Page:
The business news is littered with stories of failed mergers or acquisitions. Buffets Restaurant Corporation buys Ryan’s for 1 Billion dollars and is in bankruptcy in less than 18 months. Estimates of failures for mergers are that up to 90% of these deals fail. Yet companies still have an appetite for growth through mergers or acquisitions. Why? These deals look good on paper. Some work out. Benckiser and Reckitt-Colman joined forces and 2 years on the share price had doubled. It’s deals such as this one, led by the very talented Bart Becht that people remember. They remember it and assume that their deal will be equally profitable. Not often do people study what Bart and his colleagues did to make it so.

Deals can be glamorous, interesting, thrilling. They are often complimented with elaborate courtship rituals involving investment bankers and very nice dinners. Heady stuff. Don’t bore us with the messy reality of integration, please!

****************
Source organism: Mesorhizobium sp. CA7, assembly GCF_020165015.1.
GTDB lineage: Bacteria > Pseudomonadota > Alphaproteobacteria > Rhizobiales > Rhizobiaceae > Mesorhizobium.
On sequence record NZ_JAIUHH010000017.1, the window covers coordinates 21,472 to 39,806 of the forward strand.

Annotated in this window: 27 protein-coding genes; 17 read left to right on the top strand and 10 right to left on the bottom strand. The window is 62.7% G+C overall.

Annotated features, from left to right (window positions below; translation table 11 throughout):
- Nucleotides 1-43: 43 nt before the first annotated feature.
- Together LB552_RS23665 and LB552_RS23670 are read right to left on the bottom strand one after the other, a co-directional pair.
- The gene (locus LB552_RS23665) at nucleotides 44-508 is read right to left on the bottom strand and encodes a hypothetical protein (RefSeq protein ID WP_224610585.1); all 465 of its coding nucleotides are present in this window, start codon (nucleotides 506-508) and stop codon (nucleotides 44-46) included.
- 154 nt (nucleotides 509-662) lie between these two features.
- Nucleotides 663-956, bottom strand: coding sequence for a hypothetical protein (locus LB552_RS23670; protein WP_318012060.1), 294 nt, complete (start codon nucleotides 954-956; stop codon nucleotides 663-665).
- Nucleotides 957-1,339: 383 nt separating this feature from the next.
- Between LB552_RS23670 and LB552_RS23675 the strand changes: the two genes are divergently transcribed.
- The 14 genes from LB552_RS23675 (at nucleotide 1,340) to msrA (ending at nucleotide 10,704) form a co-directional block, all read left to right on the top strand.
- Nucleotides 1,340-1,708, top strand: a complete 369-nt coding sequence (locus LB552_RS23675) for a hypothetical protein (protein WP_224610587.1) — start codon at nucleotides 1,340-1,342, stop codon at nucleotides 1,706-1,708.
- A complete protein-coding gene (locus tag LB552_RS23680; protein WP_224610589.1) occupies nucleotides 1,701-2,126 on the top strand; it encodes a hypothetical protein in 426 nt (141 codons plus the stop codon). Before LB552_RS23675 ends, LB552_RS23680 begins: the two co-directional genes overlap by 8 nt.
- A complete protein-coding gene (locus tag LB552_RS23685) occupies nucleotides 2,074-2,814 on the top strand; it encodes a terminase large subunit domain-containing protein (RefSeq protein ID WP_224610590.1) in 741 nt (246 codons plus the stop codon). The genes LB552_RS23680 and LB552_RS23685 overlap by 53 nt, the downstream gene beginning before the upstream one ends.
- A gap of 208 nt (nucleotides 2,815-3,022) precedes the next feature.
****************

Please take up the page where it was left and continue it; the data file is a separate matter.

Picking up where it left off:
Before the momentum and wild overconfidence takes over, ask these five important questions:

  1. What do you know about the company you are considering buying or merging with?
  2. With reference to #1, how do you know these things?  Where did this information come from?
  3. What do you know about the people who interact with the target company? Customers, suppliers, employees, creditors?
  4. What does the other party want out of this deal? I’m not talking about what they told you, rather what does your own research say?
  5. How easy or difficult has it been to discuss the merger?
A bad prospect makes a bad client. A difficult fiancé makes a challenging spouse. People don’t magically change once the ring is on their finger or the check in their pocket.

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